Roque lives in the Castors IDP Camp and has missed school for two months. “Everything is blocked. As you can see, we are not working. We are not doing anything. My mother manages to sell some small things on the market. Sometimes, she is able to walk to our home and bring back some vegetables that we were growing. But usually we have to wait until the evening to eat. We only have one meal a day. It’s not good for our health. We are asking our Muslim brothers to stop their exactions so we can all resume our lives.”
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Marie-Chantal lives in the Castors IDP Camp with her husband, children, and grand-children under a tarpaulin. They sleep on mats. “We are suffering terribly. I can’t even go to the market. Why should I go? I don’t have money to buy anything. But I’m not going anywhere. Until the war that made us flee is over, I’m staying right here.”
Hamidou has spent three weeks living in the open, on the outskirts of Bangui. He escaped fighting in the town of Boali, where he says several members of his family were killed by anti-balaka elements. “We are living in total insecurity. We’ve been waiting for three weeks for an opportunity to leave for Chad. Even if we don’t know anyone there, we should be able to get by provided there is safety. There is nothing, nothing left for us here. We are only suffering – us, our wives, our children.”
Djadi drovea truck carrying WFP cereals from Cameroon that arrived in Bangui on 8 February. A large number of vehicles are still blocked at the border as truck owners are reluctant to send them over to CAR because the roads are not safe and roadblocks are frequent. The lack of reliable transport has dramatically affected the economy of the country. “This is my hometown. But I have nothing left here. I have nowhere to go. All my family has fled towards the north. I’ll sleep under my truck and wait for an escort to go back to Cameroon.”
Fideline is a woman’s leader in the section 7 of the large Bangui airport camp that hosts an estimated 100,000 people. She participated in a session teaching women how to prepare the ‘Cereal Plus’ distributed by WFP to feed children under the age of 5. Several hundred children living in the camp are already suffering from severe malnutrition. “I’ve lived here with my five children for over 2 months. Food is complicated. We don’t have money. Sometimes, all we can eat are cassava leaves. There is a market in the camp, but without money it’s complicated. We can spend two days without eating. These cereals will help us to prepare porridge for the children in the morning.”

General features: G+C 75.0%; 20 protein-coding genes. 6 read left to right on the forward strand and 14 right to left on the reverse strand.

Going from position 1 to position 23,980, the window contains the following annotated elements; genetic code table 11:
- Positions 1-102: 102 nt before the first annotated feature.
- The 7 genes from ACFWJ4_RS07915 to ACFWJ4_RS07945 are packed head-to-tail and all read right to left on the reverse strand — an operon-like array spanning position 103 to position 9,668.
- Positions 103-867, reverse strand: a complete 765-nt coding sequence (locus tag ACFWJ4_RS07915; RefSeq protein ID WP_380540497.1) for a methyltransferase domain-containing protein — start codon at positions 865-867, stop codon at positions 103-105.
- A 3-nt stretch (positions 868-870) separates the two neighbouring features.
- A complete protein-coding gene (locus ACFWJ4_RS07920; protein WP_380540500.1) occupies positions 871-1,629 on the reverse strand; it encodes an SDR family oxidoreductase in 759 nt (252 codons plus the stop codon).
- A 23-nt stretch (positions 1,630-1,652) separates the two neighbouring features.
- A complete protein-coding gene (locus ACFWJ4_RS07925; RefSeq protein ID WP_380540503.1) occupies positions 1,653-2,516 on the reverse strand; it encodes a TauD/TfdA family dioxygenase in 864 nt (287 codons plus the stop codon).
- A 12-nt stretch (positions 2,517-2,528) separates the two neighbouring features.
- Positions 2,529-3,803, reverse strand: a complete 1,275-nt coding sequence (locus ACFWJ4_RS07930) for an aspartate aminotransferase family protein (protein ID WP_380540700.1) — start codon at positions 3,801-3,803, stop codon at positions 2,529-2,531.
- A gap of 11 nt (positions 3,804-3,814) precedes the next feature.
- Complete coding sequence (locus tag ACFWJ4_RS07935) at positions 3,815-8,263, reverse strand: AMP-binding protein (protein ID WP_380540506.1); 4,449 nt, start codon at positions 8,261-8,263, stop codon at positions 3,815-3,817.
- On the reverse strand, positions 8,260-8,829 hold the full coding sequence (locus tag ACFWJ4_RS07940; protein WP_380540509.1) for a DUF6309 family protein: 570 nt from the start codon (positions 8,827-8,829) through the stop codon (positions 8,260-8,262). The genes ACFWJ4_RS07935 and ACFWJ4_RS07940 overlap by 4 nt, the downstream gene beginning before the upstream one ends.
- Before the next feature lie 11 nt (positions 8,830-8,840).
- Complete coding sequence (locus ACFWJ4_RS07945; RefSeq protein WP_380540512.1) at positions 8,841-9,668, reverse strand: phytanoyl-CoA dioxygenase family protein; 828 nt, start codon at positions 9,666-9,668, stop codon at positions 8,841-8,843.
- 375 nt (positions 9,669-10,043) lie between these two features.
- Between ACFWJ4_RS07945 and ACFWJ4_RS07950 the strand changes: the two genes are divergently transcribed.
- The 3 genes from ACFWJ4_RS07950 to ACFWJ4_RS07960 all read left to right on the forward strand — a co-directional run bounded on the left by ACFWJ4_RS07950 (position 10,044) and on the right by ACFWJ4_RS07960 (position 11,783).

Thousands of Muslims families left Bangui at the start of February, taking with them as many belongings as possible. Most of them are heading towards the north of the country and to neighboring Chad to find shelter. There are still many families waiting for transportation to escape from the cycle of violence and reprisals that has engulfed most of the country.
A street market in Bangui where women are selling fresh vegetables, such as carrots, tomatoes and cassava. Even if food is available, many displaced people say that they simply cannot afford it, as they have lost their jobs during the conflict and have had no income for several months.
Kilometre 5 in central Bangui used to be a bustling neighborhood. Now, shops and houses belonging to Muslims have been looted and set ablaze and their owners have all fled. Without traders and with only very few farmers ready for the next planting season, CAR faces a looming food and nutrition crisis.
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